North American cities of the late nineteenth century, grappling with the effects of industrial capitalism and urban growth, were subject to a succession of massive social transformations. Scientific and technological advances were shifting the balance of cosmopolitan power, and people faced the challenge of comprehending and adapting to the rapidly changing social environment. In Becoming Modern in Toronto, Keith Walden shows how the Toronto Industrial Exhibition, from its founding in 1879 to 1903 (when it was renamed the Canadian National Exhibition), influenced the shaping and ordering of the emerging urban culture. Unlike other studies of its kind, it fully integrates experiences on and off the fairground by viewing the fair as a microcosm of developing structures in the city and surrounding rural areas.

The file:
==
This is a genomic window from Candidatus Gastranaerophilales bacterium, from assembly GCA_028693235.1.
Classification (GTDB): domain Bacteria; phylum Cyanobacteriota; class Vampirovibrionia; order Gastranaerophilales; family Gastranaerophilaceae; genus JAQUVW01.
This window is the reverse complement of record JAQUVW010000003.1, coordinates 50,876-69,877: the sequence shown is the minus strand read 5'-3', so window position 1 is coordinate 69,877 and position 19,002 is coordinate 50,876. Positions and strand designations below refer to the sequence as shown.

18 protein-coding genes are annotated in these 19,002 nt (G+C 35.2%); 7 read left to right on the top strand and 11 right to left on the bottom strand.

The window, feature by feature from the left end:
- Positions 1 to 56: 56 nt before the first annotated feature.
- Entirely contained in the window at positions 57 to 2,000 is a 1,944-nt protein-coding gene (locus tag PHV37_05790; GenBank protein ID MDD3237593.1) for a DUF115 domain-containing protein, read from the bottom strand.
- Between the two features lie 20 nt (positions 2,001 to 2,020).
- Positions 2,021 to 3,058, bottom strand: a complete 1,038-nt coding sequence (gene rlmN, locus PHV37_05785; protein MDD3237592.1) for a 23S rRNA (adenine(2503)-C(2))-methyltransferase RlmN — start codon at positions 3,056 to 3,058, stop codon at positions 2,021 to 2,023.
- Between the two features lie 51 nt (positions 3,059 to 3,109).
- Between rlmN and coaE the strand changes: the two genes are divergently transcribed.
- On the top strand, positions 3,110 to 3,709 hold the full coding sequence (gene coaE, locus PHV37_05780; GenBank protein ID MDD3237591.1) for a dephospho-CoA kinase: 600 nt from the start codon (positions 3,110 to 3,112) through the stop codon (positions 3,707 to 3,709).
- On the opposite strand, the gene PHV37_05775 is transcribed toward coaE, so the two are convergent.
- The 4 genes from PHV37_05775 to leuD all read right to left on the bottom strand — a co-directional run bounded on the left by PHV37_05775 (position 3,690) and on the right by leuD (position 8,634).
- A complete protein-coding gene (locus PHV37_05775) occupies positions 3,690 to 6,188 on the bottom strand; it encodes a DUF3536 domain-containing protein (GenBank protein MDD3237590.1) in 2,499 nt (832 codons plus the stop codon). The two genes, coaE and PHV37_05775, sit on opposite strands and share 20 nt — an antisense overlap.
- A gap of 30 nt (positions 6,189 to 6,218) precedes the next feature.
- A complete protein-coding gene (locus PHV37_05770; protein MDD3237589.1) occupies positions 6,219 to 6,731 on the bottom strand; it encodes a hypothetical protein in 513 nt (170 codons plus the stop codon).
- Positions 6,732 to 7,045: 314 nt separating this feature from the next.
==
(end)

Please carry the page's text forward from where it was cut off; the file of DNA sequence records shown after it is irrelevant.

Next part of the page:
The book is arranged around seven thematic elements - order, confidence, display, identity, space, entertainment, and carnival - each of which concerns the way the Exhibition contributed to a search for definition in the face of innovation. The efforts to divide existence into logical, unambiguous categories and to promote controlled conduct was, however, constantly frustrated by the novelty of the fair itself. The Exhibition presented fairgoers with new perspectives and information, while the exhibits simultaneously denied and invited their participation. Though the fair seemed to glorify professional accomplishments and legitimate Tlite leadership, it also implied that the fruits of industrial capitalist society were not exclusive. Walden concentrates on these ambiguities, revealing how the status quo was both confirmed and challenged at the fair.
Becoming Modern in Toronto takes into account a variety of social tensions and concerns that pervaded late Victorian culture. It will be compelling reading for historians, sociologists, and cultural anthropologists, as well as for those interested in the symbolic and social meaning of public festivity and its regulation.